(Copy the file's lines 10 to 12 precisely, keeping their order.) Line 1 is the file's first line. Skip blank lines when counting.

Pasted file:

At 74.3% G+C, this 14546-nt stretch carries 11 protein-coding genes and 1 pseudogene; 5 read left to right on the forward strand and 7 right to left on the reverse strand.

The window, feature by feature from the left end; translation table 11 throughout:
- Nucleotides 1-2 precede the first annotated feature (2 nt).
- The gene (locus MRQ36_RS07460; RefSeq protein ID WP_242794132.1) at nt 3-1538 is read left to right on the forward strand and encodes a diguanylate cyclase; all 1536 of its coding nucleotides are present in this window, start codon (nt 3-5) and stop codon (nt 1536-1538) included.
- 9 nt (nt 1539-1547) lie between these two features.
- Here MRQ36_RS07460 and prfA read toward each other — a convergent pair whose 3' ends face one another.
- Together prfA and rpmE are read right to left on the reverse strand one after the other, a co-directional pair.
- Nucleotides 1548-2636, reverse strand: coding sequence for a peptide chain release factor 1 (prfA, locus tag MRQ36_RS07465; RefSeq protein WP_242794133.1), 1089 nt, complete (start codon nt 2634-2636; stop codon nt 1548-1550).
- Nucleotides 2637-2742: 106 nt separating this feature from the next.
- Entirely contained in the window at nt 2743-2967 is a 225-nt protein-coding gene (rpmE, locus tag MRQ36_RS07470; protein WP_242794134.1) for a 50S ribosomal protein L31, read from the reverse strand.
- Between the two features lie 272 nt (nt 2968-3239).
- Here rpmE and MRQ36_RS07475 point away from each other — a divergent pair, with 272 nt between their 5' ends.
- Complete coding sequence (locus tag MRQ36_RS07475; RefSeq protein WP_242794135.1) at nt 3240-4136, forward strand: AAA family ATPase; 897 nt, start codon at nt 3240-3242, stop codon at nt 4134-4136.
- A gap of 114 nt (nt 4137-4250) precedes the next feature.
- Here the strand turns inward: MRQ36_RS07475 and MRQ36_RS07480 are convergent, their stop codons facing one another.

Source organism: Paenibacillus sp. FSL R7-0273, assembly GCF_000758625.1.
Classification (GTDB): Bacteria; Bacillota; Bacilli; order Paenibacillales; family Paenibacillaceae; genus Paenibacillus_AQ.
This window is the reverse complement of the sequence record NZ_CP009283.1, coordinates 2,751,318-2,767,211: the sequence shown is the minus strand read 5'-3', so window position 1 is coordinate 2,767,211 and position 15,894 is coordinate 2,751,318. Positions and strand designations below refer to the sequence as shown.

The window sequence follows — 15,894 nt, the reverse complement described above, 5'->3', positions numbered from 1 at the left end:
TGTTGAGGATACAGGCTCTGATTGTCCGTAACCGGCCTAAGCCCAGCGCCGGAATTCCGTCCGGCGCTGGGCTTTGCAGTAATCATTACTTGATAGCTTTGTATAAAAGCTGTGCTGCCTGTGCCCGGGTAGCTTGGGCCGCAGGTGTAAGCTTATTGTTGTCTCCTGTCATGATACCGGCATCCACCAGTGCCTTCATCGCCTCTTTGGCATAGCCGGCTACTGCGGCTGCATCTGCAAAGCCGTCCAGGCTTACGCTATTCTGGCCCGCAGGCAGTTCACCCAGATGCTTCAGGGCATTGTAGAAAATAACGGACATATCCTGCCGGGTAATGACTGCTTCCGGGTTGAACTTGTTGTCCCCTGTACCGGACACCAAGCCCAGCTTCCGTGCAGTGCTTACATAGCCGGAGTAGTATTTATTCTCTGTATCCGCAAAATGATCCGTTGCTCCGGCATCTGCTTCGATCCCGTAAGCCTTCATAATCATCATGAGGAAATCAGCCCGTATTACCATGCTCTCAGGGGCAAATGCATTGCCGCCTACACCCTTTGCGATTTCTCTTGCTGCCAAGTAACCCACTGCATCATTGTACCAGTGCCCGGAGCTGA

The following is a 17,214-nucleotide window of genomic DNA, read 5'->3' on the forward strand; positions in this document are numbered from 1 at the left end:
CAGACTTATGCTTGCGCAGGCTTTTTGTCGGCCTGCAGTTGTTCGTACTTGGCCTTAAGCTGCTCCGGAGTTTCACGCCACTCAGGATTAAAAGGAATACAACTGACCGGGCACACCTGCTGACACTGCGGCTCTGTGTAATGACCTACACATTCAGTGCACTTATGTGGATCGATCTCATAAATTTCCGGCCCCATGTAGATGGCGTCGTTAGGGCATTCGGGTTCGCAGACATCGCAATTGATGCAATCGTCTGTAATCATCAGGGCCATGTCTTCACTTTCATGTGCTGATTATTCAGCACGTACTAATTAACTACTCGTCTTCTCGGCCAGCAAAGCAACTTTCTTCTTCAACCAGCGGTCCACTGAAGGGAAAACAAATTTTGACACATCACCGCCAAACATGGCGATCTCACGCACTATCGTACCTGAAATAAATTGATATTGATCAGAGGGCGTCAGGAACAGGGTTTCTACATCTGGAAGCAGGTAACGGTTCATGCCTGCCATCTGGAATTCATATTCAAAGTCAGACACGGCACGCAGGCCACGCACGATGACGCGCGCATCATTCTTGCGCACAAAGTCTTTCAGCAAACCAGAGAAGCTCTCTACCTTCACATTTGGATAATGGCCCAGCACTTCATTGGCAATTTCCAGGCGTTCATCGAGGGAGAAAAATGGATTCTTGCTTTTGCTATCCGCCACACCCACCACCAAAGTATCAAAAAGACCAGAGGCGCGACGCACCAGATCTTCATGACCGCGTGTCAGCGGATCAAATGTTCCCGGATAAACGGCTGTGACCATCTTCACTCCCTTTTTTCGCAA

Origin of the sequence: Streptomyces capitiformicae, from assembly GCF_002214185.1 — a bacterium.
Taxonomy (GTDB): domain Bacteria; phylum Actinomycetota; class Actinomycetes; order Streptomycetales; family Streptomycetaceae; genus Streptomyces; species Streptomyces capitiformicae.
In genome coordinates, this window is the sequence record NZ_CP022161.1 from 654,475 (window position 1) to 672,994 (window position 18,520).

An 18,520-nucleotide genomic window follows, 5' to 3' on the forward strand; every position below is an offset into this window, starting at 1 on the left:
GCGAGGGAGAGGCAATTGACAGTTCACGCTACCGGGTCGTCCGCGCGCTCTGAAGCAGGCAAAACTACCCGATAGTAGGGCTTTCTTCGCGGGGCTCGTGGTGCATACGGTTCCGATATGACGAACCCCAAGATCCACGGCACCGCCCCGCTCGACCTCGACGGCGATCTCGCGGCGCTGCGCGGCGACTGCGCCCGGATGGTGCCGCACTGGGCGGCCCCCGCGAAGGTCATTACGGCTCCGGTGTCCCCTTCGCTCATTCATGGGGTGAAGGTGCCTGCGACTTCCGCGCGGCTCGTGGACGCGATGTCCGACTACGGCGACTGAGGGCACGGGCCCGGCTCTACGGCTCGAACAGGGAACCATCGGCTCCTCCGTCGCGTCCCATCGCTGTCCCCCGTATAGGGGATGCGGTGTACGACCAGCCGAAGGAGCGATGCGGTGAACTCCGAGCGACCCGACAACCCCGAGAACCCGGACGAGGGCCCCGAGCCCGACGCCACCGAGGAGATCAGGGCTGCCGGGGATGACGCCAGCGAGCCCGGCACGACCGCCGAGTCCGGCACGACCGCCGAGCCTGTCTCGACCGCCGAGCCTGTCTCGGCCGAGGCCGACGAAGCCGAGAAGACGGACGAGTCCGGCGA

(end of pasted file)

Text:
- Entirely contained in the window at nt 2743-2967 is a 225-nt protein-coding gene (rpmE, locus tag MRQ36_RS07470; protein WP_242794134.1) for a 50S ribosomal protein L31, read from the reverse strand.
- Between the two features lie 272 nt (nt 2968-3239).
- Here rpmE and MRQ36_RS07475 point away from each other — a divergent pair, with 272 nt between their 5' ends.